The public should be shocked, angered, frustrated and profoundly disillusioned to learn that after 28 annual United Nations climate conferences, only this year have the world’s governments managed to agree on the obvious: The burning of fossil fuels must be dramatically reduced if a global population of more than 8 billion people expects to survive greenhouse gas-driven abrupt climate change.
Most people would assume that minimal language advocating the reduction or elimination of CO2 emissions from fossil fuels was surely included in one of the many U.N. climate agreements produced over the previous 27 years. But no, it wasn’t. Clearly, a solutions path will not be blazed by the U.N., which is limited to the pace of its most reluctant national governments.
So, who can lead? Who will lead? Leading on climate is not about just wearing a cool T-shirt, shouting at a rally or posting a snarky meme on social media. More critically, it is not about making deceptive greenwashing statements in a political campaign speech.
First, it is obvious who can’t be allowed to lead. It is the same group of politicians, business leaders and misguided people who for the past four decades consistently claimed climate change wasn’t happening and is simply a hoax.
When that mantra was rendered ridiculous, it was followed by them assertiong that climate change was not human caused. But even that deception has finally been abandoned. They are now left to pretend they never said these falsehoods, or they simply hope you forget. Recognizing that increasing public awareness requires they say something semi-rational, their rhetoric now focuses almost exclusively on adaptation, resilience and blaming other nations.
You know who these people and who their philosophical descendants are. Their current political offspring continue to use their unchanging, fundamentally misguided values and their comfort with deception to point us in equally wrong-headed and destructive directions. But don’t allow them to lead! Instead, vote for candidates who are and always have been better on the climate issue. Put aside the secondary, contentious social issues that can be sorted out in due course. Clearly, for anyone to be around to debate and resolve these secondary challenges, humans first need to survive the climate emergency.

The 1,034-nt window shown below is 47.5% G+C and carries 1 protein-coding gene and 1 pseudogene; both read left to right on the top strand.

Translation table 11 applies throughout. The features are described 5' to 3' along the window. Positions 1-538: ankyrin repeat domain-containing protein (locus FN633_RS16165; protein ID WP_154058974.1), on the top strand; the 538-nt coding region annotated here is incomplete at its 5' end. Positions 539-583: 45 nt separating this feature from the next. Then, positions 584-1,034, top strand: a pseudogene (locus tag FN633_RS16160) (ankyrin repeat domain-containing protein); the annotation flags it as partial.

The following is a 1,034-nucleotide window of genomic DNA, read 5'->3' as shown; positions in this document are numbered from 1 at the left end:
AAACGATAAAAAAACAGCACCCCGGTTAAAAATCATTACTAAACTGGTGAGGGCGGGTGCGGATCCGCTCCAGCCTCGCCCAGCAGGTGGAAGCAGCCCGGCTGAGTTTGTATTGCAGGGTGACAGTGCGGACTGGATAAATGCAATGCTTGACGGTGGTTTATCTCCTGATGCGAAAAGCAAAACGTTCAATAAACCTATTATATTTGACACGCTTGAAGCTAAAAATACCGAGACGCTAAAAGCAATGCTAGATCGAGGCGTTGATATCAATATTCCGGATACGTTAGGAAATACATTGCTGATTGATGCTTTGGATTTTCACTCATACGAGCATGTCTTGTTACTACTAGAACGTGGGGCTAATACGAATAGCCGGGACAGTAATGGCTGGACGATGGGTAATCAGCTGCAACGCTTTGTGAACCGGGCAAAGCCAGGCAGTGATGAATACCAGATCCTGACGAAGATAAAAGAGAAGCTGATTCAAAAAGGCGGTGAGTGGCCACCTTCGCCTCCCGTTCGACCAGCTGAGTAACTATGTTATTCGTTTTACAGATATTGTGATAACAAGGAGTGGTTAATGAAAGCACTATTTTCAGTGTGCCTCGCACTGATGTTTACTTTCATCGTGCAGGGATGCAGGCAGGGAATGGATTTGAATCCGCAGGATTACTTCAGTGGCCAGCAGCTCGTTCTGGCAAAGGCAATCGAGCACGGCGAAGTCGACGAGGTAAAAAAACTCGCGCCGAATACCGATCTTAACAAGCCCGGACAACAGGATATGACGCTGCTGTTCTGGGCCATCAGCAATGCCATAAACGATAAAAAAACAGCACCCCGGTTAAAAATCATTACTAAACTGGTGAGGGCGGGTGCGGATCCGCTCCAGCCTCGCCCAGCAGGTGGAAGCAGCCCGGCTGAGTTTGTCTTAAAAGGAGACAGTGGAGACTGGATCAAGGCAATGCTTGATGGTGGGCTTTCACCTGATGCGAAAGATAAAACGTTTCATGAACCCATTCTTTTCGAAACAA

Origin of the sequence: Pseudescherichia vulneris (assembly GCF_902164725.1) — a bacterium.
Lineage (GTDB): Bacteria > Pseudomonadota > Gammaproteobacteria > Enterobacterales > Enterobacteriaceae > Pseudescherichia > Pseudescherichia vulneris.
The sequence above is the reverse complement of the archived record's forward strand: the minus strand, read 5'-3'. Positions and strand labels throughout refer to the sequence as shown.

Once elected, even well-intentioned politicians cannot solve the climate crisis. The best they can do is to support and fund the many other people who can create breakthrough technologies to place before us as viable options.
Why is transformative technology required? Because even if the USA removed its fossil fuel subsidies (and it must) and then regulated fossil fuels to death (and it should), the world would still need cheaper, clean energy sources as replacements. The logical conclusion is that we must continue to drive down the cost of solar, wind, geothermal, ocean tide/current, nuclear and some energy sources we haven’t even developed yet. The challenge is exactly the same as what analysts concluded in the 1980s: People around the world won’t quit using fossil fuels until there is a cheaper, clean alternative.
Furthermore, replacing the quantities of energy we currently consume won’t be good enough. A population of 10 billion will need more energy, lots more. Why? Because, first, the 6 billion poorer people on the planet today want and demand a higher material standard of living. That requires energy.
Second, we must adapt and become resilient. That too requires energy.
Third, we need to expend vast amounts of additional energy to suck the excess CO2 out of the air and oceans. We must undo the damage we created.
Just as blowing out a match is pointless after it has lit the drapes on fire, ending the use of fossil fuels by 2050, while necessary, won’t save us. We need to invent, build and deliver a global fire engine before the conflagration engulfs us all. It’s a tall order, but it’s all we got.
Many of the people who can help deliver real solutions attended COP28, but they were not the ones representing nations at the negotiating tables, nor need they have been. The problems of reaching agreements within and between nations are not technical, they are economic and political.
The real problem solvers instead exchange scientific information in the pavilions, innovation center and side events at COP and similar gatherings. These are the leaders in whom we must invest confidence and vast resources. Politicians and diplomats are only useful to the extent they empower the educators and innovators and then enact the solutions that innovators place upon the table.
John Capece is Kissimmee Waterkeeper and director of Campus Climate Corps. For a photo essay on COP28 from John Capece and Michal Fidler, click here.